However, Louise resents that no one takes her seriously and she ends up regarded as little more than Jack’s babe. Eventually this comes to a head, and after they shift bases to Provincetown, she becomes better able to create useful work.

Louise also finds a distraction during all of Jack’s many trips away from home, and she gets involved in an affair with O’Neill though she remains focused on Jack. This love triangle presents lasting repercussions even after Jack and Louise marry.

Reds follows their relationship as well as their political proclivities, an area that leads them to Russia for the revolution. This affects them strongly and makes them even more involved in radical issues back in the US.

I seem to recall that I really liked Reds back in 1981, but I tend to discount some of my teenage opinions due to pretension. I wanted to dig movies beyond those normally endorsed by my peer group, so if something seemed to be “sophisticated” and “important”, that was good enough for me.

Reds fit the bill in both categories, so it became more likely that I’d endorse it more because of my desires to be “adult” than on its own merits.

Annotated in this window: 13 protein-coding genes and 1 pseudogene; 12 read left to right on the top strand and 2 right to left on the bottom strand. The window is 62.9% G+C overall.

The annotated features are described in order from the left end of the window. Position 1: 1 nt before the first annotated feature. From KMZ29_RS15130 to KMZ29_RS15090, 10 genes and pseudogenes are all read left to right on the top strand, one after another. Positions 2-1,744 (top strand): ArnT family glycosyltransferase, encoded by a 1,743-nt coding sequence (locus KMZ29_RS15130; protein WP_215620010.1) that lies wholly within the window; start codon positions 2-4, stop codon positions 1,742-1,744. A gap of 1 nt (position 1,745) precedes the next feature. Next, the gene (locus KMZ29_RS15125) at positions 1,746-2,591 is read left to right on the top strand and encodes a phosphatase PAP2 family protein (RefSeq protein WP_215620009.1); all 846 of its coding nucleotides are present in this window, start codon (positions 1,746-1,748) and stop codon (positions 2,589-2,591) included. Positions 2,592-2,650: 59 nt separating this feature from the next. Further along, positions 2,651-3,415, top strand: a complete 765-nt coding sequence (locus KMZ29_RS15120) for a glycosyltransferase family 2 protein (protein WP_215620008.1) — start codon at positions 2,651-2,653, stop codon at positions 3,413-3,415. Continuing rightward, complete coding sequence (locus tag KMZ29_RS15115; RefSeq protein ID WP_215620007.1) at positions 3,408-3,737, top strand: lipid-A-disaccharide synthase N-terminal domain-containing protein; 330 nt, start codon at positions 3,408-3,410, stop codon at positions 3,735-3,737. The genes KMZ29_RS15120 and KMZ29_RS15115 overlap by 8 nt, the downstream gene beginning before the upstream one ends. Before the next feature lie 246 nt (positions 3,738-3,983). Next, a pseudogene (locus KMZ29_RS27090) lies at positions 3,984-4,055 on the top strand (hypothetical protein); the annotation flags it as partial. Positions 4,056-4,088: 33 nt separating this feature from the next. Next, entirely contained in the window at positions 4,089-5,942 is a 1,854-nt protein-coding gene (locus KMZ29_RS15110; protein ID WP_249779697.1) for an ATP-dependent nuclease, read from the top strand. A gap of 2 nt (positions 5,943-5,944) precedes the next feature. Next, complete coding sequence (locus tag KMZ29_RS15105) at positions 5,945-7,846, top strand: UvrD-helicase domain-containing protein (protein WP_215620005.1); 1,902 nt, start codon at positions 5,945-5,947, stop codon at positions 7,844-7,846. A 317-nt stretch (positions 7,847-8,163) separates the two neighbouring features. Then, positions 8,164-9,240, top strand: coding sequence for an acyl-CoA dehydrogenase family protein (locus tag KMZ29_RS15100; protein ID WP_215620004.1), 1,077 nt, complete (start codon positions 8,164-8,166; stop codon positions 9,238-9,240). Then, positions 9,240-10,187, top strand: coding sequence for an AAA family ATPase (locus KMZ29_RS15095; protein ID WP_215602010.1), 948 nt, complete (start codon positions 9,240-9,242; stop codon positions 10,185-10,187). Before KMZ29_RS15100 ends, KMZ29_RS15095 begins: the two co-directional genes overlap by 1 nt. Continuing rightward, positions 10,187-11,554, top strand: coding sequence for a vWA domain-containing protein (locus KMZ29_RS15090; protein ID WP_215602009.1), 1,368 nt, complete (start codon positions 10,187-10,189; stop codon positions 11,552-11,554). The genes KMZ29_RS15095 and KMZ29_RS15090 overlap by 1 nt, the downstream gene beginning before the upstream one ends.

40 years later, I’m about as adult as I’ll ever get, and I’d like to think that I’ve abandoned most of my pretensions. Seen in that light, I find that Reds offers a generally successful historical effort but not one that quite lives up to its ambitions.

And what were those ambitions? To be a grand epic on a par with legendary flicks such as Dr. Zhivago.

I find that film to offer the most apt point of comparison since both it and Reds cover related territory. Of course, Reds takes the Russian Revolution as a more inspirational event while Zhivago goes in the opposite direction, but the pair share more than a few common components and themes.

Both go through their subjects with a focus on human relationships, and that’s where Reds shines. Beatty approaches his lead characters and their lives in an understated manner that works well. Throughout the film, he tells his tale in a clear manner that lacks the usual sentimentality.

Indeed, Reds offers a very good depiction of the devotion to each other between Jack and Louise. This feels earned, not gratuitous, and comes across in an unsentimental manner that makes it more effective.

The movie doesn’t pour on the gooey love, so it keeps things calm and unemotional as would befit intellectuals like these. Beatty couldn’t quite resist a music swell during one particular scene, but given his restraint the rest of the time, I can forgive that move.

Reds blends the emotional side with the historical and creates a nice look at the events. No, we don’t get a full retelling of the Russian Revolution, but we learn more than enough as a backdrop.